Metal matrix composites (MMCs) link the properties of metals e.g. toughness, thermal conductivity, and machineability with the properties of ceramic fibres e.g. stiffness, strength and low thermal expansion.
For extreme demands the strength and stiffness of titanium alloys can be enhanced by the reinforcement with ceramic fibres. These titanium matrix composites (TMCs) are used for highly loaded components to reduce stress peaks locally. By the matrix coated fibre technique reinforcing elements are produced at the Institute of Materials Research, which are implemented by diffusion bonding or brazing into the component. Stress reductions in the base component are obtained as shown in the image.
A unique processing route has been developed by the institute which uses matrix coated fibres leading to metal matrix composites with exceptional good properties. Due to the longstanding experience a huge data base exists especially for titanium matrix composites. Current research work concentrates on the development of affordable processing routes.
Basically the integration of siliconcarbide fibres increases strength and stiffness of unreinforced titanium alloys by about 100%. Particulary, Young’s modulus’ of 210 GPa and tensile strengths of 2200 MPa at room temperature can be obtained with a fibre volume content of 45%. Depending on the matrix material used service temperatures up to 550°C are possible.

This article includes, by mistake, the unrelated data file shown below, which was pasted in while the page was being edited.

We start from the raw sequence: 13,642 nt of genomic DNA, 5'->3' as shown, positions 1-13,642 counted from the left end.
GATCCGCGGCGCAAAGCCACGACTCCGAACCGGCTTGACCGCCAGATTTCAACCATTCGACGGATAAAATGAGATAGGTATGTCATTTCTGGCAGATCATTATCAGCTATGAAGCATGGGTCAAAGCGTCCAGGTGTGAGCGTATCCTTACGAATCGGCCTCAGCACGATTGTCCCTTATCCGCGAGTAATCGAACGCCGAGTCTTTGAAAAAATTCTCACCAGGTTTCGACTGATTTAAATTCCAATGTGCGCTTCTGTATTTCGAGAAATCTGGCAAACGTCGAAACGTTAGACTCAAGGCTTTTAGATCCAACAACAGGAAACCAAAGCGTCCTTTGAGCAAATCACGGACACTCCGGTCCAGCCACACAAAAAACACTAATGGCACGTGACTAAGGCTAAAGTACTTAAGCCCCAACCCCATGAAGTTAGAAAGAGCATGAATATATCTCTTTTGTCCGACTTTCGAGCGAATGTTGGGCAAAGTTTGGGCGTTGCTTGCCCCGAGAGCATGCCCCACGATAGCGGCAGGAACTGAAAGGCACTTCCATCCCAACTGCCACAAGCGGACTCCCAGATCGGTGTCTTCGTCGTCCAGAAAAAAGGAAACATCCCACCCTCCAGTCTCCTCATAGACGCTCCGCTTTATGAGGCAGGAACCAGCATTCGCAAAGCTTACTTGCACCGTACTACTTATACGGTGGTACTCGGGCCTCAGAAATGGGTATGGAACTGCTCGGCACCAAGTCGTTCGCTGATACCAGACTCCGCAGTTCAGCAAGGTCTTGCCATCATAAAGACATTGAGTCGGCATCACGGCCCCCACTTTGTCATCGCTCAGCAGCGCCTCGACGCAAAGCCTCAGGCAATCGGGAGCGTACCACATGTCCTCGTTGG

Components with exceptional high thermal and electrical conductivities along with high strengths and moderate thermal expansion can be made by SiC-fibre reinforced copper alloys. To produce copper matrix composites the process of the matrix coated fibres developed for TMCs is transferred for the reinforced copper alloys. As a result high strength components can be produced marked by high thermal conductivity e.g. for heat sinks in fusion reactors or rocket engines. Advantages compared to unreinforced copper alloys are extended life times and a thermal expansion more compatible to neighbour components.